Did kill his cow because she went astray,
What's that to you or I? she was his own,
But now the ass for his cow doth moan.

Most pineously methinks he cries in vain,
For now his cow's free from hunger and pain,
What ails the fool to make so great a stir?
She cannot come to him, he may to her.”

To a pleasant country tune called — Colly my Cow.

LITTLE Tom Dogget
     What dost thou mean,
To kill thy poor Colly
     Now she's so lean?
Sing oh poor Colly,
     Colly my cow,
For Colly will give me
     No more milk now.

I had better have kept her
     'Till fatter she had been,
For now I confess
     She's a little too lean,
Sing oh poor Colly, &c.

First in comes the tanner
     With his sword by his side,
And he bids me five shillings
     For my poor cow's hide.
Sing oh poor Colly, &c.

Then in comes the tallow-chandler,
     Whose brains were but shallow,
And he bids me two and sixpence
     For my cow's tallow.
Sing oh poor Colly,
     Colly my cow,
For Colly will give me
     No more milk now.

Then in comes the huntsman
     So early in the morn,
He bid me a penny
     For my cow's horn.
Sing oh poor Colly, &c.

Then in comes the tripe-woman,
     So fine and so neat,
She bid me three half-pence,
     For my cow's feet.
Sing oh poor Colly, &c.

Then in comes the butcher,
     That nimble-tongu'd youth,
Who said she was carrion,
     But he spoke not the truth.
Sing oh poor Colly, &c.

This cow had a skin
     Was as soft as the silk,
And three times a day
     My poor cow would give milk.
Sing oh poor Colly, &c.

She every year
     A fine calf did me bring,
Which fetcht me a pound,
     For it came in the spring.
Sing oh poor Colly, &c.

But now I have kill'd her,
     I can't her recall,
I will sell my poor Colly,
     Hide, horns and all.
Sing oh poor Colly, &c.

The butcher shall have her,
     Though he gives but a pound,
And he knows in his heart,
     That my Colly was sound.
Sing oh poor Colly, &c.

And when he has bought her,
Let him sell all together,
The flesh for to eat,
And the hide for leather.
Sing oh poor Colly, &c.

Some say I'm a cuckold,
     But I'll swear I am none,
For how can it be
     Now my horns are gone.
Sing oh poor Colly,
     Colly my Cow,
For Colly will give me
     No more milk now.



For Tom has broke his word with his sweeting,
And lost a good wife for an houres meeting
Another good fellow has gotten the lasse,
And Torn may go shake his long eares like an asse."

To the tun of — Within the North Country.

WHEN Titan's fiery steeds
Were lodged in the west,
And every beast and feathered fowl
Betook themselves to rest.

Abroad I walked then
To take the evening's air,
Hard by a gentle gliding stream
I saw a damsel fair.

Sweet Tom, quoth she, make haste,
Why dost thou stay so long?
If thou dost not thy promise keep,
Alas! thou dost me wrong!

Thou know'st I ventured have
To meet thee here to night,
Why then wilt thou for my true love,
Me churlishly requite?

If that my mother knew
That I this time was missing,
To meet with thee she'd swear that I
Should never have her blessing.

Yet is my love so fixt,
Though I were sure to die,
I would be sure to meet with thee,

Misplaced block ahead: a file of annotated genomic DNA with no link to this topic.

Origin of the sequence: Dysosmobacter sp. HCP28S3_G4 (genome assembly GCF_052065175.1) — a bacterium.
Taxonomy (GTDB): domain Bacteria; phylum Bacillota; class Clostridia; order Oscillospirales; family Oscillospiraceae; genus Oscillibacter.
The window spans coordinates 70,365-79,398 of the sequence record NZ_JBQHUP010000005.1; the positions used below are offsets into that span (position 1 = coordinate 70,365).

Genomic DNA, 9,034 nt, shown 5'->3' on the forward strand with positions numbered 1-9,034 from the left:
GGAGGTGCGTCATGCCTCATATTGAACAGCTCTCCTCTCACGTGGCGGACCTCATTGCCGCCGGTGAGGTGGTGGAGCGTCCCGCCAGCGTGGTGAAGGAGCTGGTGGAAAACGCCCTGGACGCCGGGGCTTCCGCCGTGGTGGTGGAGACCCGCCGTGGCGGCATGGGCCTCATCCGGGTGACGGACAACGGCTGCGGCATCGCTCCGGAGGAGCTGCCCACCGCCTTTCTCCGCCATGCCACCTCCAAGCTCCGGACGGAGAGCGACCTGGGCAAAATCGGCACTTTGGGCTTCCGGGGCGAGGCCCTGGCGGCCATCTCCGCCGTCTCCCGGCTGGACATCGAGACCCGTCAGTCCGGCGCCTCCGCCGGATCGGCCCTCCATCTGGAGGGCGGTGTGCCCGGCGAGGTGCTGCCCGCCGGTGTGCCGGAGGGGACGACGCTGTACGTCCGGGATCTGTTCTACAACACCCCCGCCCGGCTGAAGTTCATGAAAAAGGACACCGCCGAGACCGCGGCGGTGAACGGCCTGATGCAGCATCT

Love lends me wings to fly.

But now I well perceive,
When maids love young men best,
They use them like their servile slaves,
And thus I am opprest.

At first they woo and pray,
And many oaths they swear,
Untill like birds they have them caught,
Into their crafty snare.

Then will they be reject,
And scorn us to our face,
Thus for our kindness oft we are
Rewarded with disgrace.

This I myself have proved,
That here I do report,
For he to whom I gave my heart
Makes me his laughing sport.


This night he promised me
To meet at five a clock,
Which hour's long past, therefore I doubt
With me he does but mock.

While I sit sighing here,
He's bragging to his mates,
That his sweet-heart within the fields,
Now for his coming waits.

Thus like a lion fierce
He insulteth o'er his prey,
Alas, there is no remedy,
Being bound I must obey.

Hard hearted creature here,
To serve me in this kind,
His flattring tongue hath wrought my bane,
As now with grief I find.

Alas, what shall I do,
I am possest with fear,
For rather than I'll homeward go,
My life I'll finish here.

For if that I go home,
My father he will brawl,
My mother she will second him,
And that's the worst of all.

She'll tell me I have been
A gadding after Tom,
She'll swear I'll never leave these tricks,
Till I come loaden home.

If he would meet me here,
Those words I well could bear,
For when that I am armed with love
Their taunts I do not fear.

Sweet Tom, make haste away,
Or else I shall despair,
For home, untill I see thy face,
I mean not to repair.

What should the reason be,
That thou wilt me neglect?
For I have cast thy betters off,
Thy person to affect.

If me thou dost forsake,
Look ne'er to find the like,
Methinks experience might thee teach
While the iron's hot to strike.

My portion is not small,
My parentage not base,
My looking-glass informs me that
I have a comely face.

Yet have I made a choice
Against my parents will,
With one so mean, who cruelly
My tender heart doth kill:

I hearing her say so
Did boldly to her come,
The night was dark, and she believed
That I was her own Tom.

She blam'd my tarrying long,
Which I did well excuse,
I pray'd her wend along with me,
Which she did not refuse.

Supposing all this while
That I had been her Tom;
She swore she had rather go with me,
Than to go ever home.

Thus Tom has lost his lass,
Because he broke his vow,
And I have rais'd my fortunes well,
The case is alter'd now.